The recent demonetisation of currency is widely believed to help curb the black money stored in hard cash, but how will the economy react to it in the short- and medium terms, and what are the final long-term net gains to the Indian economy.
The withdrawal of Rs 500 and Rs 1000 currency notes led to a sudden shortfall of approximately 80 percent of the currency in circulation with banks and public.
According to the Reserve Bank of India (RBI), there was about Rs 16,635 billion in circulation in the economy in 2015-16, of which, approximately 4% of the currency was held by the banks and the rest was held by the public.
The RBI has revealed that there were 16.5 billion 500 rupee notes and 6.7 billion 1000 rupee notes in circulation. These notes together are worth Rs. 14,950 billion. Assuming 4 percent of this was being held by the banks, the rest 96 percent amounting to Rs. 14,352 billion was held by the public on 8th of November 2016.
From Irving Fisher’s quantity theory of money, it is clear that prices of goods and services are bound to fall due to such high magnitude shock of the supply of money.
This is expected to happen in 3 weeks’ time. However, as the shock is temporary, the prices shall recover as soon as the new currency enters the market in significant proportion to the volume of currency withdrawn and the rise in demand for the essential commodities.
Three weeks beyond from now and till the quarter end, the industry and services sectors would find themselves in the midst of supply shock, as inventory and production starts shrinking due to short supply of money.
This supply shock results in further increase in prices and reduction of national output in the goods market equilibrium, thus fueling inflation and curbing growth and employment.
In the money market too, the shock in the quantity supply of money will result in increase in the market rate of interest or unavailability of funds for lending, thus impacting future investment and production adversely. Hence, the economy would face a temporary slowdown in the medium-term period of about next six months.
Beyond six months from now, as the new currency must be in circulation in the market adequately, the economy shall come back to its natural growth path. In fact, the economy may show higher levels of efficiency and growth since then, as parts of the black market and cash transactions will come under banking and tax regulations. Thus, increasing the supply of money and bank deposits, thereby inducing cut in interest rates.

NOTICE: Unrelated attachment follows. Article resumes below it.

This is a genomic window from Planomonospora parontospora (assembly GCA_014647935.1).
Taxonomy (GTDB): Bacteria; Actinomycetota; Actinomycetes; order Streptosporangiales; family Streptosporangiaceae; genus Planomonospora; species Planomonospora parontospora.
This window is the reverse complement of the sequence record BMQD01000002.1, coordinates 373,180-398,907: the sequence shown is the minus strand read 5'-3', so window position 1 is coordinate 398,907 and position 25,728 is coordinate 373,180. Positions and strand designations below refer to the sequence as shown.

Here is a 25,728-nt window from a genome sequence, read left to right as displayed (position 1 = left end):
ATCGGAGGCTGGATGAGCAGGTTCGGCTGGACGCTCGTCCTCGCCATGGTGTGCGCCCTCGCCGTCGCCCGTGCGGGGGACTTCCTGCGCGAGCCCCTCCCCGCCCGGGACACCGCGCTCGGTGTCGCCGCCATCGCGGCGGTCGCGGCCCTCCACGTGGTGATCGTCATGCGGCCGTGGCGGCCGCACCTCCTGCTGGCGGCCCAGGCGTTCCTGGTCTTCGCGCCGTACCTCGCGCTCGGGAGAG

The success of demonetisation of currency however does not depend on the quantity of money that comes back to the banks as deposits in exchange of old currency but the amount of money that will not be reported or deposited in the banks. Because, major part of the money deposited in the banks in exchange of old currency will be withdrawn soon for private use for meeting transactions and precautionary requirements of people and businesses.
The quantity of money that is not credited in the banks by 30th December 2016 to avoid government’s scrutiny would actually be the true indicator of corrupt black money that would benefit the government and the economy, as equivalent amount of money can be injected into the economy through printing of additional currency and public investment.
Given, Rs. 14,352 billion held by the public in the form of 500 and 1000 rupee notes on November 8 2016, we have to wait till December 30 to know what percentage of this is not reported or exchanged with new currency. Larger the amount not credited with banks, larger the success of this demonetisation drive.
The net success of the measure will however depend on the difference between the amount of discovery of black money (that is not reported) and loss of production and employment accrued to the economy initially following demonetisation.
Nevertheless, it may be noted that all this does not guarantee that the money will not be hoarded once again, high volume of transactions will not be carried in cash and significant expansion of black money in the tax heavens abroad will not take place. Therefore, the government needs to introduce and follow up with equal spirit and determination specific laws and regulations to arrest these bad practices and expansion of black money.
Basant Potnuru is an Assistant Professor of Economics at FORE School of Management, New Delhi
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